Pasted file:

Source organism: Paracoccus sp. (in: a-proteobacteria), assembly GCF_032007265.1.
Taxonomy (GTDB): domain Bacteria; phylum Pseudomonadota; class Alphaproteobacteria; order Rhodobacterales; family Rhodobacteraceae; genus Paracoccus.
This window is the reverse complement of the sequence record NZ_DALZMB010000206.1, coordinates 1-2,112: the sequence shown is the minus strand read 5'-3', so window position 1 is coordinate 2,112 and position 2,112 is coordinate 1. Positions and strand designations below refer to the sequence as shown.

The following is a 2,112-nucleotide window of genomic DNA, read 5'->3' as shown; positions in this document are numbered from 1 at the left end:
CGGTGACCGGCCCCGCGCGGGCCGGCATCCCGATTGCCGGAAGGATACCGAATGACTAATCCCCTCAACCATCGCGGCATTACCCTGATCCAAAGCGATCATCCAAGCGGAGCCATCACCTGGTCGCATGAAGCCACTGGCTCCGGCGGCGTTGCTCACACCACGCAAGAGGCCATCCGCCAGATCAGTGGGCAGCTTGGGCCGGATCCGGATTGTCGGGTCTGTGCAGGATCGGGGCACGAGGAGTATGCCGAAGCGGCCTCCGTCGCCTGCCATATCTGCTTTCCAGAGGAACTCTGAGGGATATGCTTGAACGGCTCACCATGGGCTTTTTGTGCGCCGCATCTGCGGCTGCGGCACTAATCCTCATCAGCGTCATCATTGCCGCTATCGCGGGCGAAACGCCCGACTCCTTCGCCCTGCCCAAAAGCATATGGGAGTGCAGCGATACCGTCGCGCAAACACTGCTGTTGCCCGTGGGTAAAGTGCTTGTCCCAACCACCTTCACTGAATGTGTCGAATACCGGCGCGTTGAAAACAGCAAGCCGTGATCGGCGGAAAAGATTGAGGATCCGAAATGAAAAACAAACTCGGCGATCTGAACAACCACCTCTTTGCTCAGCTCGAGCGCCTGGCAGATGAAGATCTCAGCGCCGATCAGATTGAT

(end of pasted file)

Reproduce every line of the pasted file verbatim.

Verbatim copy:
Source organism: Paracoccus sp. (in: a-proteobacteria), assembly GCF_032007265.1.
Taxonomy (GTDB): domain Bacteria; phylum Pseudomonadota; class Alphaproteobacteria; order Rhodobacterales; family Rhodobacteraceae; genus Paracoccus.
This window is the reverse complement of the sequence record NZ_DALZMB010000206.1, coordinates 1-2,112: the sequence shown is the minus strand read 5'-3', so window position 1 is coordinate 2,112 and position 2,112 is coordinate 1. Positions and strand designations below refer to the sequence as shown.

The following is a 2,112-nucleotide window of genomic DNA, read 5'->3' as shown; positions in this document are numbered from 1 at the left end:
CGGTGACCGGCCCCGCGCGGGCCGGCATCCCGATTGCCGGAAGGATACCGAATGACTAATCCCCTCAACCATCGCGGCATTACCCTGATCCAAAGCGATCATCCAAGCGGAGCCATCACCTGGTCGCATGAAGCCACTGGCTCCGGCGGCGTTGCTCACACCACGCAAGAGGCCATCCGCCAGATCAGTGGGCAGCTTGGGCCGGATCCGGATTGTCGGGTCTGTGCAGGATCGGGGCACGAGGAGTATGCCGAAGCGGCCTCCGTCGCCTGCCATATCTGCTTTCCAGAGGAACTCTGAGGGATATGCTTGAACGGCTCACCATGGGCTTTTTGTGCGCCGCATCTGCGGCTGCGGCACTAATCCTCATCAGCGTCATCATTGCCGCTATCGCGGGCGAAACGCCCGACTCCTTCGCCCTGCCCAAAAGCATATGGGAGTGCAGCGATACCGTCGCGCAAACACTGCTGTTGCCCGTGGGTAAAGTGCTTGTCCCAACCACCTTCACTGAATGTGTCGAATACCGGCGCGTTGAAAACAGCAAGCCGTGATCGGCGGAAAAGATTGAGGATCCGAAATGAAAAACAAACTCGGCGATCTGAACAACCACCTCTTTGCTCAGCTCGAGCGCCTGGCAGATGAAGATCTCAGCGCCGATCAGATTGAT